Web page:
Meiss identified the present panel as forming the right-hand wing of a diptych, uniting it with a Madonna and Child enthroned with saints, formerly in the Foresti collection, Milan.3 Not only are the panels of identical size and shape, but indeed the tondo in the cusp of the present painting, showing the Madonna Annunciate, is matched in the Foresti panel by the Archangel Gabriel, his right side shown in profile in order to face her. Freuler notes the pose of the Madonna as being derived from Simone Martini’s full-length figure in the San Ansano altarpiece, now in the Uffizi, Florence (inv. no. 451-453); her torso facing forwards, she turns her head over her right shoulder with a lowered gaze to face the Archangel.4 The diptych’s composition and construction recalls that of a similar diptych in Konopištĕ Castle, near Prague, and their small scale suggests both were intended for private devotion.5
The panel is beautifully painted, capturing the moment in which the Madonna, overcome with anguish, collapses and is caught by her pious companions. The artist masterfully conveys the emotion and drama of the scene and the figures at the foot of the cross and angels surrounding the body of Christ are each endowed with a singular expression of personal grief. The drapery is convincingly represented and elegantly arranged: the mantle of Saint John the Evangelist is draped loosely over his shoulder, falling in deep heavy folds from his clasped hands while Christ’s cloth is folded over itself at the waist, falling in tight creases denoting the fine, translucent fabric.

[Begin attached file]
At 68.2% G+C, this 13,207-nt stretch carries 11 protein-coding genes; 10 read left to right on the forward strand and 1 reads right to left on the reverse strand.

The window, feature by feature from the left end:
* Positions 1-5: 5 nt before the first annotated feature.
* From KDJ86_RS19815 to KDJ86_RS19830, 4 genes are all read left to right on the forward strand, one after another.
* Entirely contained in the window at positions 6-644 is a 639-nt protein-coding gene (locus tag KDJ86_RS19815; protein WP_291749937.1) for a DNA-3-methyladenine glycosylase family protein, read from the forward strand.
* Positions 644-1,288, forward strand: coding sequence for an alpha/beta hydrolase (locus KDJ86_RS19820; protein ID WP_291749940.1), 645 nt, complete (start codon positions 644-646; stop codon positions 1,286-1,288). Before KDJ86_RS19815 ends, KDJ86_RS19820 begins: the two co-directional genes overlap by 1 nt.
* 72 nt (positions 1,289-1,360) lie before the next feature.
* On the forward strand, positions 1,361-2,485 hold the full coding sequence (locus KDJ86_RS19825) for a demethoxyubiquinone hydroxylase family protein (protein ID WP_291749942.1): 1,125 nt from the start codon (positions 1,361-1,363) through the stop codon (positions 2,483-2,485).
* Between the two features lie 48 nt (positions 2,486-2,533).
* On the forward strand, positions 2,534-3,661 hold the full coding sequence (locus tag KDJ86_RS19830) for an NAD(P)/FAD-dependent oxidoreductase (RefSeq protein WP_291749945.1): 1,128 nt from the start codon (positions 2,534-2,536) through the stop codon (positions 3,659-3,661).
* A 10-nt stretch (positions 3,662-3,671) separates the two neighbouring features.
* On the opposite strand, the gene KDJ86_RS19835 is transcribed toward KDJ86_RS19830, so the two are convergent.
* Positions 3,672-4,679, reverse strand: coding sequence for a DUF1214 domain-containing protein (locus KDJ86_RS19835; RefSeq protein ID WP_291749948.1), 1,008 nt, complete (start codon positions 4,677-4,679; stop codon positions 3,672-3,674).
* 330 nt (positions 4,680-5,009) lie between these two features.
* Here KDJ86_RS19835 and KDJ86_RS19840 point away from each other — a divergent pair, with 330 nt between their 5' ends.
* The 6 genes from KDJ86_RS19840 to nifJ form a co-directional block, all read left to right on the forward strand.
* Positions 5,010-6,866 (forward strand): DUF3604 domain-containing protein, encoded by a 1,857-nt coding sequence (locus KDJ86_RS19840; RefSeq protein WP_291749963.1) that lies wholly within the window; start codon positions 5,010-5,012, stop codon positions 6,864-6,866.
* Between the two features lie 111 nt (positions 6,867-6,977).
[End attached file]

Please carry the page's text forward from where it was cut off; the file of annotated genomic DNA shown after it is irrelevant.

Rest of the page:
Scholarship remains divided as to the chronology of this artist’s œuvre. The master’s earlier works, such as the Crucifixion in a private collection also published by Freuler, adhere stylistically to models from the 1350s, showing an intensity of emotion and drama reminiscent of Lippo Memmi. The present panel, however, belongs to the group of panels assigned to the latter part of his career; while still drawing heavily from models by Simone Martini, these later works, likely dating between 1360 and 1375, show a greater affinity with Luca di Tommé and the brothers, Pietro and Ambrogio Lorenzetti.6 The later typology of this Crucifixion corresponds with paintings by Luca di Tommé executed in the late 1360s, thus suggesting a date of circa 1370 for the present work.7
1 See Meiss 1946, p. 8, reproduced figs 14 and 15, respectively.
2 See C. De Benedictis 'Il Maestro della Pietà. Iconografia e Devozione', in K. Bergdolt and G. Bonsanti (eds), Opera e giorni. Studi su mille anni di arte europea dedicati a Max Seidel, Venice 2001, pp. 163–66, reproduced fig. 1.
3 See Meiss 1946, p. 7, reproduced fig. 12.
4 See Freuler 1991, p. 58.
5 See Meiss 1946, reproduced fig. 5.
6 See Freuler 1991, pp. 55–57, cat. no. 13, reproduced.
7 See Freuler 1991, p. 59.
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